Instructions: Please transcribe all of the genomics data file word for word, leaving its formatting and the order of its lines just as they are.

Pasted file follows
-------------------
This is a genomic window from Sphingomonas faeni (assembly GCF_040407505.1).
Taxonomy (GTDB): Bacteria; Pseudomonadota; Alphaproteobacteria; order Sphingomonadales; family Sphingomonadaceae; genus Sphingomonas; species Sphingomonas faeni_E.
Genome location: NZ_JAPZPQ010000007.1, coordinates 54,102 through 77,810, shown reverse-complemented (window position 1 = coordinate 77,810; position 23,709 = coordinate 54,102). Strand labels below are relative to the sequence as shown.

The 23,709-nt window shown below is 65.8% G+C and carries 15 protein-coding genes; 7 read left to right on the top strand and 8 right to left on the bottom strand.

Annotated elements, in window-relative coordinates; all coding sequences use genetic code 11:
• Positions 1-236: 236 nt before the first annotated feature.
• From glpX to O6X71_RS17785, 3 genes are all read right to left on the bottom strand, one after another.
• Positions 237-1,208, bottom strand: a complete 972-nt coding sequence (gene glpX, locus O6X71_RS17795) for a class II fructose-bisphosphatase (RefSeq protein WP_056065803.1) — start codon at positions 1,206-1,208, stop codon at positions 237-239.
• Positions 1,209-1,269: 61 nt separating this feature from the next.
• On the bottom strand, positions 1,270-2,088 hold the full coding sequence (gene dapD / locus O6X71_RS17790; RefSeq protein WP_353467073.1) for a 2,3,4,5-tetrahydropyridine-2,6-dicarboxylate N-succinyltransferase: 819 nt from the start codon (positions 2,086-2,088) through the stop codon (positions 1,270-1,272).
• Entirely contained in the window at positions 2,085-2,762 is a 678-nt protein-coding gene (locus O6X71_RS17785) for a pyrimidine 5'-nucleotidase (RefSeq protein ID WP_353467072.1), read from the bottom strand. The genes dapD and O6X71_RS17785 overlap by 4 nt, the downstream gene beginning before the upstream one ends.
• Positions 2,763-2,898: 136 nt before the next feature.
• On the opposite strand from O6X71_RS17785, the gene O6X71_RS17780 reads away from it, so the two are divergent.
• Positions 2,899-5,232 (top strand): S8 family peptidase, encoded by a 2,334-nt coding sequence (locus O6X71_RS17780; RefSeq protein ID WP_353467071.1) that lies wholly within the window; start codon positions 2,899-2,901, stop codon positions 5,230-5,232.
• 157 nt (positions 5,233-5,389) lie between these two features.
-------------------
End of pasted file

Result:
This is a genomic window from Sphingomonas faeni (assembly GCF_040407505.1).
Taxonomy (GTDB): Bacteria; Pseudomonadota; Alphaproteobacteria; order Sphingomonadales; family Sphingomonadaceae; genus Sphingomonas; species Sphingomonas faeni_E.
Genome location: NZ_JAPZPQ010000007.1, coordinates 54,102 through 77,810, shown reverse-complemented (window position 1 = coordinate 77,810; position 23,709 = coordinate 54,102). Strand labels below are relative to the sequence as shown.

The 23,709-nt window shown below is 65.8% G+C and carries 15 protein-coding genes; 7 read left to right on the top strand and 8 right to left on the bottom strand.

Annotated elements, in window-relative coordinates; all coding sequences use genetic code 11:
• Positions 1-236: 236 nt before the first annotated feature.
• From glpX to O6X71_RS17785, 3 genes are all read right to left on the bottom strand, one after another.
• Positions 237-1,208, bottom strand: a complete 972-nt coding sequence (gene glpX, locus O6X71_RS17795) for a class II fructose-bisphosphatase (RefSeq protein WP_056065803.1) — start codon at positions 1,206-1,208, stop codon at positions 237-239.
• Positions 1,209-1,269: 61 nt separating this feature from the next.
• On the bottom strand, positions 1,270-2,088 hold the full coding sequence (gene dapD / locus O6X71_RS17790; RefSeq protein WP_353467073.1) for a 2,3,4,5-tetrahydropyridine-2,6-dicarboxylate N-succinyltransferase: 819 nt from the start codon (positions 2,086-2,088) through the stop codon (positions 1,270-1,272).
• Entirely contained in the window at positions 2,085-2,762 is a 678-nt protein-coding gene (locus O6X71_RS17785) for a pyrimidine 5'-nucleotidase (RefSeq protein ID WP_353467072.1), read from the bottom strand. The genes dapD and O6X71_RS17785 overlap by 4 nt, the downstream gene beginning before the upstream one ends.
• Positions 2,763-2,898: 136 nt before the next feature.
• On the opposite strand from O6X71_RS17785, the gene O6X71_RS17780 reads away from it, so the two are divergent.
• Positions 2,899-5,232 (top strand): S8 family peptidase, encoded by a 2,334-nt coding sequence (locus O6X71_RS17780; RefSeq protein ID WP_353467071.1) that lies wholly within the window; start codon positions 2,899-2,901, stop codon positions 5,230-5,232.
• 157 nt (positions 5,233-5,389) lie between these two features.